SWOs across the board would like to see better and more effective training onboard ships at all stages of the training cycle. They recognized deficiencies the system and believed that improvements in training would make the biggest difference in proper system execution and warfighter mentality development. They believed that the structure of the cycle, the “crawl, walk, run” approach to surface warfare, had a lot of potential to be effective and made sense. However, the execution of this system was widely criticized. SWOs want to see changes to reflect and support realistic, relevant, and serious training met with a motivated and bought-in crew. Departing from the “check in the box” approach could be the most influential shift for warfighter development in the fleet
The Ethics of Readiness
Several officers shared that they, or others close to them, acted unethically in response to external pressures when reporting readiness levels. Even for major certifications like COMPTUEX, both assessors and participants alike described that certain parts of scenarios were sometimes modified to give ships the “green light to deploy.” Due to the overwhelming and compressed training cycle, constant turnover, and undermanned crews, ships are being forced to complete integral training and development at faster rates, making it difficult for SWOs to manage every program simultaneously successfully and effectively. Additionally, the “get it done attitude” was described to be detrimental because “it doesn’t seem like ‘Big Navy’ cares about how we get it done. They just want it done and a green spreadsheet…this leads to people cutting corners and presenting a false state of readiness to higher ups just to make them happy and to make themselves look like good leaders.”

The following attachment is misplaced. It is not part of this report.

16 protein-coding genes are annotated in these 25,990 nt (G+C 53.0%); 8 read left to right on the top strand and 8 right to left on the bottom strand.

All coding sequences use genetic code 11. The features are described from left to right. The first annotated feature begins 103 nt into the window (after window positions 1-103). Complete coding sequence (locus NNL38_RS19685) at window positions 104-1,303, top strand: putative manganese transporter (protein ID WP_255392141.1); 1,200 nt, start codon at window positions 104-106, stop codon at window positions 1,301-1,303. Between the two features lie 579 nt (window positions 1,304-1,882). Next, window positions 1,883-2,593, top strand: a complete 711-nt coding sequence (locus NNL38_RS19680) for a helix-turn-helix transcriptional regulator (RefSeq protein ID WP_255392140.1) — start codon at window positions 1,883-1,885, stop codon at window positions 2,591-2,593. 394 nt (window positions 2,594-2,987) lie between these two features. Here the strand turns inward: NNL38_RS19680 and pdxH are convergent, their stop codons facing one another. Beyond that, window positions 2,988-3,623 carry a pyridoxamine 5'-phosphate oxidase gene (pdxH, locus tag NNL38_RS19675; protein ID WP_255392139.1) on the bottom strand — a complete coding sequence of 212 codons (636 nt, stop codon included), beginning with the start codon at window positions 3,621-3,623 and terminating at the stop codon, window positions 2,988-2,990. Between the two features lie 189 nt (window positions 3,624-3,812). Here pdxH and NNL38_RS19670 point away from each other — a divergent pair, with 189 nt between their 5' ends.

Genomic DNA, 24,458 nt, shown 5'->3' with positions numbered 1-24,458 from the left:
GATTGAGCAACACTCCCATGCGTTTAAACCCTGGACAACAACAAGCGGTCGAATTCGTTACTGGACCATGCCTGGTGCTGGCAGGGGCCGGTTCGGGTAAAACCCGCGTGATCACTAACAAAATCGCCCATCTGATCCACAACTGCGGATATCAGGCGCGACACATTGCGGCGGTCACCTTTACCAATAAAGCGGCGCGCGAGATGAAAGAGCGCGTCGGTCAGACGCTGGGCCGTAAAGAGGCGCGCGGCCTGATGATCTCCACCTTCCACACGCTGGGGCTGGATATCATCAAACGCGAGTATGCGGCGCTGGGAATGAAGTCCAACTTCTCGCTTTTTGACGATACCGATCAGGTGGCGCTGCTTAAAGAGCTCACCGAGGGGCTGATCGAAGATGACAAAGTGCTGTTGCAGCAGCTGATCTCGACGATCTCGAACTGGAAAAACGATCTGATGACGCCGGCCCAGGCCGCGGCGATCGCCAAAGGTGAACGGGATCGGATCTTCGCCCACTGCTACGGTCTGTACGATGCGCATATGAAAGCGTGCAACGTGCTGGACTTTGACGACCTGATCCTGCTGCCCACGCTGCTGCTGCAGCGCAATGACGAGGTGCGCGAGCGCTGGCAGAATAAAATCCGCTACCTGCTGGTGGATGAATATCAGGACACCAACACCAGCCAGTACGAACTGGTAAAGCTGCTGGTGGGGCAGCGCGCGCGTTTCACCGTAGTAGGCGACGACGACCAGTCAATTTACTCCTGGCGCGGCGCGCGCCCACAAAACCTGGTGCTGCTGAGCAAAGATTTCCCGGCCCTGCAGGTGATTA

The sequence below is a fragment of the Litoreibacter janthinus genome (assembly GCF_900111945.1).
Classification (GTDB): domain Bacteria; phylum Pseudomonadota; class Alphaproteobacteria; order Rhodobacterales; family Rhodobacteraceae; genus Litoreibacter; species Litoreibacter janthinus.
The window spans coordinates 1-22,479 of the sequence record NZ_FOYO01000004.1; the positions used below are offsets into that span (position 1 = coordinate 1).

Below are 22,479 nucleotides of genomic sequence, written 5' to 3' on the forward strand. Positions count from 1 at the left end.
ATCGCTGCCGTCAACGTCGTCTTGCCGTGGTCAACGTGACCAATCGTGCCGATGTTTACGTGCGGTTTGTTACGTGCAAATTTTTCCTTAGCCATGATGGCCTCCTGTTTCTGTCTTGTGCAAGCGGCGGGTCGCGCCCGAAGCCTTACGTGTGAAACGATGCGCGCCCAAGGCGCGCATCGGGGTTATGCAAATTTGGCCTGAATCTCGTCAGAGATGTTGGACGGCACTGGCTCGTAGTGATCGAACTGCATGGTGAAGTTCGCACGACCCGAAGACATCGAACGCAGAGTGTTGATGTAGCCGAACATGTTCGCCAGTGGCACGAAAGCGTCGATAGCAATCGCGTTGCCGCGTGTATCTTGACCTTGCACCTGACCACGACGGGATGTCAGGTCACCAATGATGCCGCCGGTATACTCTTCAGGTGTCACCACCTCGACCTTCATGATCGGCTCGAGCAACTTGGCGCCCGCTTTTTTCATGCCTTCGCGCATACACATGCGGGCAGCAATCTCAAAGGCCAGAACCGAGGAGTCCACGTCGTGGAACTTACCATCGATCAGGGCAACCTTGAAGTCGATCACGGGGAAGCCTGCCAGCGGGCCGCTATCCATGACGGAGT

Interviewees expressed a sense that there was very little room to fail without creating more pain and suffering for the crew; some ships were unable to send their sailors home before deploying for seven to nine months as a result from failure. Therefore, meeting requirements, keeping up with the ship’s operational tempo, and doing it all “in the green” were all sources of stress felt by SWOs, contributing to the “zero-defect” mentality, and, in some cases, unethical behavior.
SWOs Endure Extreme Stress About the Same Things
SWOs across ranks believe that their job-induced stress comes from the same things. Almost every interviewee expressed that they put an immense amount of pressure on themselves to succeed. As many SWOs are described to have “type-A” personalities, having control over their work is comforting. Throughout the interviews, officers often referred to “the grind never stops” mentality and the perpetuated “get it done” attitude. These mindsets have existed in the SWO community through decades of experience, budget cuts, optimization plans, support for landlocked wars, maintenance backlogs, etc. They feel that this pressure, in addition to the tight deployment work up schedule, creates “high stakes” for ship captains and their crews to complete evolutions, drills, assessments, and certifications without fail. Many SWOs feel like they are constantly “burning the candle at both ends.”